A developmental editor extends the writer’s attention, care, and time—but also stages an intervention. This is necessary because intimacy, while it brings us closer and more deeply into our work, narrows our field of vision. To make use of its potential value, we must adopt the meta-perspective that enables us to see both the benefits and the drawbacks of closeness.

Helping writers acquire this perspective is the developmental editor’s job. We insert ourselves into an extant intimate conversation, using tools to structure the intimacy and make it more meaningful.

As indicated in a previous post, the developmental work I do begins and ends in conversation.

Prospective authors schedule a 30-minute intake call on my calendar, and we talk about your project, timeline, and goals. During our call, I’m hoping to establish a connection, but I’m also hoping to determine fit.

If my skill set doesn’t fit an author’s needs—if you seek a straightforward proofread or require a too-tight timeline, for example—I will typically encourage a visit to the Editorial Freelancers Association job board (and I will wish you luck wading through the reams of responses you’ll definitely receive).

Other times, however, the fit feels right, and our conversation becomes a lot more interesting.

In some ways, a developmental edit is just an intense, ongoing conversation consisting of three intertwined dialogues: between the author and me, between the author and their manuscript, and between their manuscript and me. 

The conversation begins with an author articulating their extratextual focus, providing answers or even ruminations to questions such as the following: What is your book’s message? Who wants or needs to hear it? Why does this audience want or need to hear it, and what will they gain from it? What do you want out of the book publication process (in terms of number of books sold, but also in terms of legacy)? How do you want to be introduced to others five years from now?

Once I understand your answers, we turn to your manuscript and extend the conversation.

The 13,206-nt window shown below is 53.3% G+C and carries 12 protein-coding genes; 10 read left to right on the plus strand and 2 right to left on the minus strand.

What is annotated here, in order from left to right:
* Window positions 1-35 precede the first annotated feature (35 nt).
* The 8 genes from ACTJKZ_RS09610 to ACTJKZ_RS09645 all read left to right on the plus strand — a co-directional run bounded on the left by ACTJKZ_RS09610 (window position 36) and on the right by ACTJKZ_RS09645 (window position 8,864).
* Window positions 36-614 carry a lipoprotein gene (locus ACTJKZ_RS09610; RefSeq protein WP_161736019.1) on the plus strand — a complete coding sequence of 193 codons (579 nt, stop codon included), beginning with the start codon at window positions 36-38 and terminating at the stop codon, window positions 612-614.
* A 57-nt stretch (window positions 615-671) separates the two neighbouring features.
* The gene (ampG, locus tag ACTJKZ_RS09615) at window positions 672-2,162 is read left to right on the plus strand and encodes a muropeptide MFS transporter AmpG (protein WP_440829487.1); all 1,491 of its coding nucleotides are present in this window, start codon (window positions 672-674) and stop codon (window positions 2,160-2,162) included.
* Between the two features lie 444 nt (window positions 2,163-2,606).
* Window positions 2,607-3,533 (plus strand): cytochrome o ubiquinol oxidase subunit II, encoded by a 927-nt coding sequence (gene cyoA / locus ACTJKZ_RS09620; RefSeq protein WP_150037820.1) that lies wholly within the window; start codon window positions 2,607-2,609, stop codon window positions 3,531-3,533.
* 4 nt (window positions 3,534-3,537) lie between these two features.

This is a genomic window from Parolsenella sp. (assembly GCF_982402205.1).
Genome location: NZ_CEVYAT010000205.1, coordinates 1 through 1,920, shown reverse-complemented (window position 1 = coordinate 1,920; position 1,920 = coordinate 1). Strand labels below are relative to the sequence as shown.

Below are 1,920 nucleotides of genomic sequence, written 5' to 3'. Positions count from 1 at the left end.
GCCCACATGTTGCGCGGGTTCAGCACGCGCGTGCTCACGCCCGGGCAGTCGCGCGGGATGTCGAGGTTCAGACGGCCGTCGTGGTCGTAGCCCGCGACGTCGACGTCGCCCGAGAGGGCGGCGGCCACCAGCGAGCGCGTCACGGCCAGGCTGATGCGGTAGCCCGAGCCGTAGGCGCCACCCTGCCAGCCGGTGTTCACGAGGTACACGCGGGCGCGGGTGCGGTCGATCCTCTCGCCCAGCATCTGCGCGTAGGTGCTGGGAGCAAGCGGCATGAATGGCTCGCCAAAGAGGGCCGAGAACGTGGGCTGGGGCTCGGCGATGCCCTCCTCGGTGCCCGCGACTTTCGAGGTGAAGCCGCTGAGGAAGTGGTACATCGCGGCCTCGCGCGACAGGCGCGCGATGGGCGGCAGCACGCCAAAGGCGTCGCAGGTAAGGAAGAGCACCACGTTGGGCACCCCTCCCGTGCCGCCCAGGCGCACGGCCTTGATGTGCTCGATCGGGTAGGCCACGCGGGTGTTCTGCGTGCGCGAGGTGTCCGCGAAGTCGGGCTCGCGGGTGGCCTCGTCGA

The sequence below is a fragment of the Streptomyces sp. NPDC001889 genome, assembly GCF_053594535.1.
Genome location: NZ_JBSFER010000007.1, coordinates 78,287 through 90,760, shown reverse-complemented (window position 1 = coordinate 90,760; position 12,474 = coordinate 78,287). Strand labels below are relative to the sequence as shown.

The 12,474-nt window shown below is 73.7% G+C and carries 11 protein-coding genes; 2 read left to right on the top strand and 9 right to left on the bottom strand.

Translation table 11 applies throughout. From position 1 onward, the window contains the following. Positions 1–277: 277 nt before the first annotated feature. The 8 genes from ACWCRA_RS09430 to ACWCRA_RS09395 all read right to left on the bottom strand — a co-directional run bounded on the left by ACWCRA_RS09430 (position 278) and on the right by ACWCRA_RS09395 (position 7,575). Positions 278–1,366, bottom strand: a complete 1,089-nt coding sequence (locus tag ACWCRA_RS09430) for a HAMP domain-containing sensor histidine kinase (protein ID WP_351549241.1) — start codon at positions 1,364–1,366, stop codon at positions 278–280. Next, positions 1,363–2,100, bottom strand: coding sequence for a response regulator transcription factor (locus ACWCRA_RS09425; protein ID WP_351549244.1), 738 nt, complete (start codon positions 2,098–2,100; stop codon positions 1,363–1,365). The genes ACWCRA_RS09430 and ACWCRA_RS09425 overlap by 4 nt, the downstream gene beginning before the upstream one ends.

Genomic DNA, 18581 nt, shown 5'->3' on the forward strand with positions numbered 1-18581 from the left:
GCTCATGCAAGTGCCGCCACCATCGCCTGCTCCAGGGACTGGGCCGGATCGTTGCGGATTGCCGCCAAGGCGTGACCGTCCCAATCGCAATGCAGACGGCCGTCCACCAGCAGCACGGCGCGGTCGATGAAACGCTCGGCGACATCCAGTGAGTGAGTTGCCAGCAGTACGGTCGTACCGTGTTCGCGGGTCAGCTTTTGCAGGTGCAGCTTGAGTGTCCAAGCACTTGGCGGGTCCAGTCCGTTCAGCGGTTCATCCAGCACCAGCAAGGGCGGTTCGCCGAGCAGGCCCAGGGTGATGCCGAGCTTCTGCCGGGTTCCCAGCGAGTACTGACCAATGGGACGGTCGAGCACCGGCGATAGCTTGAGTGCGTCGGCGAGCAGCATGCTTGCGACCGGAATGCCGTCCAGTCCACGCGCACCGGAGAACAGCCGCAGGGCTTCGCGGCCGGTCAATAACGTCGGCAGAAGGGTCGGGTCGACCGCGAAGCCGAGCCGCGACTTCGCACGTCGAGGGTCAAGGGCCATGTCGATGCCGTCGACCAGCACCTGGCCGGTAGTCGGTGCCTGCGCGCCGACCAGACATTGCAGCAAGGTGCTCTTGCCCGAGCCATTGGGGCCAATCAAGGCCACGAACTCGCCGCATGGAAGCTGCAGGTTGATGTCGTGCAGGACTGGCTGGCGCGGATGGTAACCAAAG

Like other Minnesotans, I am not as much out in the world these days. When I venture into public, it’s to run necessary errands, where masks make idle chit-chat feel positively furtive.

Now, when I’m asked what it is, exactly, I do, I’m describing my services–their use and their potential value–over the phone to prospective clients. Typically, I’m describing developmental editing, my most popular service for writers and publishers.

A developmental editor is a big-picture editor who helps strengthen a manuscript’s focus and structure. Most developmental editors (or at least this one) offer hands-on substantive support, including reverse outlines, sample sentences and paragraphs, and quick-and-dirty lessons on grammar or syntax.

My developmental work is informed by a bifurcated sense of focus, in both textual and extratextual terms. Textual focus refers, of course, to the clarity and persistence of subject-specific investigation. For example, if I’m working with a self-help or how-to book, I’m assessing it for focus on a clear, replicable process.

Extratextual refers to something a bit different, but something that often proves crucial to the success of a final project: This is the triangulation of a writer’s message, audience, and goals.

Frequently, when a book lacks textual focus, the blurred lines are a consequence of a lack of extratextual lucidity. Accordingly, my developmental services frequently begin with a series of phone calls to discuss a writer’s sense of alignment among message, audience, and goal.

These conversations are always enlightening, and by capturing a writer’s rhythm and cadence, they invaluably inform developmental work. They also set in motion the deeper, more intense, and ongoing conversation that constitutes a major part of the developmental edit.